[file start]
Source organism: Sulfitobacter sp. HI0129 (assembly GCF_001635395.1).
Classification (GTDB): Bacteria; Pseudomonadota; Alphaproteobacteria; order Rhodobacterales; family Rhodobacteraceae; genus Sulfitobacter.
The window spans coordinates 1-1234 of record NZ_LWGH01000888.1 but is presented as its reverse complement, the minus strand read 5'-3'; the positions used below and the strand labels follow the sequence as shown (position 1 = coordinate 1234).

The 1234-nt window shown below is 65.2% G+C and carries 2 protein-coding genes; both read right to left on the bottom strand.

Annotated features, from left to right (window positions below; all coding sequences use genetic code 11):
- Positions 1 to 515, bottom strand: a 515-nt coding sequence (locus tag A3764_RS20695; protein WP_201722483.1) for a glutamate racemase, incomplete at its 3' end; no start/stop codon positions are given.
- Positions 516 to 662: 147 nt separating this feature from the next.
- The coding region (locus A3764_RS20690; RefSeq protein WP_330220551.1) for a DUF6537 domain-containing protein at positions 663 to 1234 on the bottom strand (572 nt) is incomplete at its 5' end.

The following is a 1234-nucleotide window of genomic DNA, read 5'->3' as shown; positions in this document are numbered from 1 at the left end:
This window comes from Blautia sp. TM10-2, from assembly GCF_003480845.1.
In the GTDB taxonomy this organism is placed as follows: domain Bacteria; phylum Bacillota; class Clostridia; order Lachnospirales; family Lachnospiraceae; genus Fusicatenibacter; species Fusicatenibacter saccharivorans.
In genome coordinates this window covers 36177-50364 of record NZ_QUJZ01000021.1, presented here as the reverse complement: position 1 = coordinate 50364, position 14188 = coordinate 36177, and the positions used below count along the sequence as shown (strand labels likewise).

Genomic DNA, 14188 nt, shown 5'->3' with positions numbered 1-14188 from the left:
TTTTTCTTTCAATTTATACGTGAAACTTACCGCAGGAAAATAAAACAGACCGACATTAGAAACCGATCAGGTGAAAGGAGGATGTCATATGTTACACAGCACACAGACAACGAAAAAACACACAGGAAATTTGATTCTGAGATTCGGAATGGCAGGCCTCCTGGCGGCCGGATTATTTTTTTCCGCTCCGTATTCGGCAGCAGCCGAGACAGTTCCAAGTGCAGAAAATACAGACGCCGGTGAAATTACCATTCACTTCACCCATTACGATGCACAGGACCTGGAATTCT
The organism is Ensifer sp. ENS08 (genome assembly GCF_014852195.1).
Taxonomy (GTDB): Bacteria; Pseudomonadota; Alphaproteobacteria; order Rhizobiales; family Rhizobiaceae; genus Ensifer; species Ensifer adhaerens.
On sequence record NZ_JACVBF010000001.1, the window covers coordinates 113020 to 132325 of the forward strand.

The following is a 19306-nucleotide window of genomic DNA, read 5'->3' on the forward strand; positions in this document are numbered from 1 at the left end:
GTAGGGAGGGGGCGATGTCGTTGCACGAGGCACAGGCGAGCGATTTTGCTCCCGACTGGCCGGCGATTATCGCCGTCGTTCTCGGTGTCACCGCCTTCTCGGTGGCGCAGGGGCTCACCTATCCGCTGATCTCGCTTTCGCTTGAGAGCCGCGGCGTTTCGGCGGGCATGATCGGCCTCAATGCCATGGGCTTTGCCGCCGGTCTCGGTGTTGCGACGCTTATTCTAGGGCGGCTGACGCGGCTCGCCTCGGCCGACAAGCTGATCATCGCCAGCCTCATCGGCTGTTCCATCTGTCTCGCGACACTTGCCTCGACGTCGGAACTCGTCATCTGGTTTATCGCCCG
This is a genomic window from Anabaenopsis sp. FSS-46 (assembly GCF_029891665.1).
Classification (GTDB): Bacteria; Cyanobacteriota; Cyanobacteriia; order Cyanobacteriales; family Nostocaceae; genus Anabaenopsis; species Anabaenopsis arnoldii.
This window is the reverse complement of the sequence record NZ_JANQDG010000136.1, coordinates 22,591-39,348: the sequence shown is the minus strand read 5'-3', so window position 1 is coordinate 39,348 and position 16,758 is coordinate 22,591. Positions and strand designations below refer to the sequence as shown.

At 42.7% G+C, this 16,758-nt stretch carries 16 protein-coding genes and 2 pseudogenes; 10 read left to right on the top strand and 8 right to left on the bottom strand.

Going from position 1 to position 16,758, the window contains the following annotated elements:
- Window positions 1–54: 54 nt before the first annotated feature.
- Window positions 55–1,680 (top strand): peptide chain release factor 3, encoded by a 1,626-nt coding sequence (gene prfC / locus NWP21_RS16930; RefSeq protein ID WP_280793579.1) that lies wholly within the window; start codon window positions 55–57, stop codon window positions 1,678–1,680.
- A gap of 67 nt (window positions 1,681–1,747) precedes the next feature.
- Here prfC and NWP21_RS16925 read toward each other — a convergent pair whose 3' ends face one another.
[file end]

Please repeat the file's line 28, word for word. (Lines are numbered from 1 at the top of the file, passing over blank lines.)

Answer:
- Here prfC and NWP21_RS16925 read toward each other — a convergent pair whose 3' ends face one another.